Game 3 is Tuesday in New York.
“We played well enough to win this game,” a somber Lundqvist said after the game. “It’s really tough to lose. We just have to go home and regroup.”
Lundqvist and his teammates appeared to be headed for a series-tying win before Pageau, who also scored in the first period, notched his second goal of the game at 16:41 of the third period. He then finished his hat trick by deflecting in a Kyle Turris shot after Senators goaltender Craig Anderson was pulled for an extra attacker.
The tying goal had left Lundqvist on one knee, seemingly stunned. Two intermissions and a game-winning goal later, he was still confounded.
“That last deflection, I don’t even know how he did that,” Lundqvist said.
That was just the precursor to Pageau’s derring-do in the second overtime.
“We had faith that we were going to come back, and we did,” said Pageau, an Ottawa native who also scored a playoff hat trick against Montreal in 2013. “You just have to keep working, keep pushing. It definitely feels good.”
For the Rangers, the wrenching defeat sends them back to Madison Square Garden in desperate need of a victory.
Lundqvist, who stopped only 28 of the 34 shots he faced, accepted responsibility for the unsavory outcome.
“I wasn’t good enough coming up with that extra save there in the end,” he said. “It’s a tough place with deflections, but I have to find a way.”
In the first overtime, the Rangers had a golden opportunity to escape with a victory when Rick Nash took the puck from Anderson behind the net. He had a chance to put it in, but it was poked away by Turris.
Nash’s squandered chance came after a stunning reversal in a third period that began with the Rangers seeming assured of heading back home with the series tied at a game apiece.
Now they are under immense pressure to rally against the spirited Senators, who are not playing like the underdogs they were considered before the series.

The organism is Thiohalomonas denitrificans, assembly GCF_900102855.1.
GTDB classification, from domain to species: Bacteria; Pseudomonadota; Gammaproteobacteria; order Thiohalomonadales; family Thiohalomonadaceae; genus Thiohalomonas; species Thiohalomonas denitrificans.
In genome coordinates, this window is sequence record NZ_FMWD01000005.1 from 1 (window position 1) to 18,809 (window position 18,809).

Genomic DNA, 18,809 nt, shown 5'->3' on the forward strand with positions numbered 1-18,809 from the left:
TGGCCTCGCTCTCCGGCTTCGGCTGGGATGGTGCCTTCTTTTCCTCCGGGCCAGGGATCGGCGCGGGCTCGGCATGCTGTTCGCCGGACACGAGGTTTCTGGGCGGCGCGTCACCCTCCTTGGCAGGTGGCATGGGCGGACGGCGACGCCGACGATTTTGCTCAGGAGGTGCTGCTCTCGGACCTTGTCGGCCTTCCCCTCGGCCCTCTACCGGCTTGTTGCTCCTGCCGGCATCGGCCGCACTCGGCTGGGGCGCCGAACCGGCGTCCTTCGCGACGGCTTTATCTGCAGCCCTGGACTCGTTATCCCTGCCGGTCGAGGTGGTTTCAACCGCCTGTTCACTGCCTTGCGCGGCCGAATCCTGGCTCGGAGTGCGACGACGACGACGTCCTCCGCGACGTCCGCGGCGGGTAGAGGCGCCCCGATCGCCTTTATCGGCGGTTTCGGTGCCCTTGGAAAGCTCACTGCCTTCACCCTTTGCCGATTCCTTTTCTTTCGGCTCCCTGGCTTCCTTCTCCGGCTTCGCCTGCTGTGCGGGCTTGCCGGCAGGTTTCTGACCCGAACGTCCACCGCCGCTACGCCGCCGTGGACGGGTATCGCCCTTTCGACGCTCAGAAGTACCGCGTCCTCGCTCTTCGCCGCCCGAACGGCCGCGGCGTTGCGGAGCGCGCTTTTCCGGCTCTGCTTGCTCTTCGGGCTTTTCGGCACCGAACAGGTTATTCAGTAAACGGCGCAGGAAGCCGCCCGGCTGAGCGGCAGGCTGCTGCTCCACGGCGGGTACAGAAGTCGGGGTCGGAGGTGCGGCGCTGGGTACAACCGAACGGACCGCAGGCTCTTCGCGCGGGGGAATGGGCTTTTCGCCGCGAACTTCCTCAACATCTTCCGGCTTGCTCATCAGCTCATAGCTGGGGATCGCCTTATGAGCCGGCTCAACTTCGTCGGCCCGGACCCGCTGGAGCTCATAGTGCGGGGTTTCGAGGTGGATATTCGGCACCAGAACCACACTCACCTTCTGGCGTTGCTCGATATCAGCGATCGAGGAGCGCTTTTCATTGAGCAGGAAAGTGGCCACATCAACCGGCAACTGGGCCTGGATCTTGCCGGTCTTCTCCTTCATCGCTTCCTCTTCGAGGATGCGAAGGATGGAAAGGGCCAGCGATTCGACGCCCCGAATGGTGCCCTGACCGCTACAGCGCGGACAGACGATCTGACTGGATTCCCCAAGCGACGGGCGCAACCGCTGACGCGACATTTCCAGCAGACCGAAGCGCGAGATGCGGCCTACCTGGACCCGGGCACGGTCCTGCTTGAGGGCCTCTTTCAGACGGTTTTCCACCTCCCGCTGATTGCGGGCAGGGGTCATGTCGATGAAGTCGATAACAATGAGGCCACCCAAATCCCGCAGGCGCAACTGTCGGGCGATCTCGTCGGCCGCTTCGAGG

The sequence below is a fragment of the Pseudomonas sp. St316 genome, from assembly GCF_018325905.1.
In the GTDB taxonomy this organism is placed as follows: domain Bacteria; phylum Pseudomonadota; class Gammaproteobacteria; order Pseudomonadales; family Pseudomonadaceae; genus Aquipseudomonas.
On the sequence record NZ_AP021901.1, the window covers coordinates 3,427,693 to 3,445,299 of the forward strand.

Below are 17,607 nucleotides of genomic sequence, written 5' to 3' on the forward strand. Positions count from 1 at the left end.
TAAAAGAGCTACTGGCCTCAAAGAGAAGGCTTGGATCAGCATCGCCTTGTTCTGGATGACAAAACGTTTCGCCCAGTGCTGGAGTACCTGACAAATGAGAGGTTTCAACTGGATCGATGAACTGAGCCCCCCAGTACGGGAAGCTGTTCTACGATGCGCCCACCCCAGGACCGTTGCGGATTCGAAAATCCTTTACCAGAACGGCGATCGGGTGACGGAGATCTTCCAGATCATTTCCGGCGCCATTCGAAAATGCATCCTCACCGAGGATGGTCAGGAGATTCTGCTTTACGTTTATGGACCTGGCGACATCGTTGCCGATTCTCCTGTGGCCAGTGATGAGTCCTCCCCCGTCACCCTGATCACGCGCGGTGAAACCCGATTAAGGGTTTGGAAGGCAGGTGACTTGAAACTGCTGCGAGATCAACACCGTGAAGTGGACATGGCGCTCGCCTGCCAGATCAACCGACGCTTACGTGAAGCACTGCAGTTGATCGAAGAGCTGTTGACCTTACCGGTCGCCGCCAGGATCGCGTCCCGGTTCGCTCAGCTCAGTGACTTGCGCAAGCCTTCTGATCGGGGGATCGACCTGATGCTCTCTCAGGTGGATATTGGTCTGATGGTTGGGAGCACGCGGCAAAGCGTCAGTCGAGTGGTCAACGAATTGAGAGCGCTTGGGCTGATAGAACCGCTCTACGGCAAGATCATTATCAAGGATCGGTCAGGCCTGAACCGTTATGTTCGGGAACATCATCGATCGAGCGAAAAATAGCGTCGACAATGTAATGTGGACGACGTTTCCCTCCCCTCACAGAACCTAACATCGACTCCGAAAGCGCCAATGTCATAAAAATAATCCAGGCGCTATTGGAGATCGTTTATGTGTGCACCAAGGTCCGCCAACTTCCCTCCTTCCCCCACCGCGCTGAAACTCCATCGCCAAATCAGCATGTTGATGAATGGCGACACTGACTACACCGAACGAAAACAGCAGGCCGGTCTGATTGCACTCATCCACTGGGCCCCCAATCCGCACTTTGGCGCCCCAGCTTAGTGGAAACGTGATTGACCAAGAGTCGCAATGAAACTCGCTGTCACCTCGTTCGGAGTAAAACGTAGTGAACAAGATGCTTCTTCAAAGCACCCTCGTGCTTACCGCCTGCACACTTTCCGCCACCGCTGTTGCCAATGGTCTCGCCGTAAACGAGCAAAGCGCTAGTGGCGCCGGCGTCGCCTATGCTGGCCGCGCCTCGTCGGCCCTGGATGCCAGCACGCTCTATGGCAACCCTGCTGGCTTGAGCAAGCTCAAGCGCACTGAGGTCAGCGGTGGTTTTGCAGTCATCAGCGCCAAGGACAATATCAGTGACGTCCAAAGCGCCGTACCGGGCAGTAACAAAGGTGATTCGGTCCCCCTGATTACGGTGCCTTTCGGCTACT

“Having that resilience is what’s gotten us here in the first place,” Senators defenseman Marc Methot said. “A lot of people didn’t think we’d make the postseason. Here we are in the second round winning games.”
Michael Grabner opened the scoring for the Rangers with a short-handed goal at 4:16 of the first, and Pageau tied the score with an unassisted goal at 13:59.
But the second period yielded three goals for the Rangers and a 4-2 lead for Lundqvist, who has been more than capable of defending such an advantage.
Anderson had to make a flurry of saves early in the second, stopping a frustrated J. T. Miller from close range. Miller, who has one assist and no goals during the playoffs, smacked his stick against the glass after he was denied.
But Chris Kreider, who made his Rangers debut during a 2012 first-round series against the Senators and had also been quiet in these playoffs, put his team ahead at 10:39 off assists from Mika Zibanejad and Ryan McDonagh.
Kreider shouted in delight as he celebrated his breakthrough moment along the boards. When he settled on the Rangers’ bench, Zibanejad, a former Senator, hugged him and planted a kiss on Kreider’s white helmet.
Kreider’s goal seemed to give the Rangers a spark. With Rangers defenseman Brendan Smith in the penalty box for slashing, Derek Stepan scored the team’s second short-handed goal of the afternoon at 13:10.
The Rangers’ 3-1 lead lasted only 50 seconds, with Methot knocking a rebound past Lundqvist. But Brady Skjei restored the Rangers’ two-goal margin at 15:51 as the Rangers seemed to answer every attempt by the Senators to get back into the game.
The Rangers’ resilience extended even into the fraught final period. After Ottawa’s Mark Stone scored at 1:28 of the third period to make it a one-goal game, Skjei scored again — his fourth goal of the playoffs — to make it 5-3 for the Rangers at 5:10.
The lead appeared safe. But Pageau’s heroics showed that such confidence is folly.
And so it was that Senators Coach Guy Boucher spoke with caution about the series, which now shifts to the Rangers’ home ice after two narrow wins for his team.
“Today was one game,” he said. “The next game starts back at zero. They are home. And they are going to be desperate, totally desperate.”
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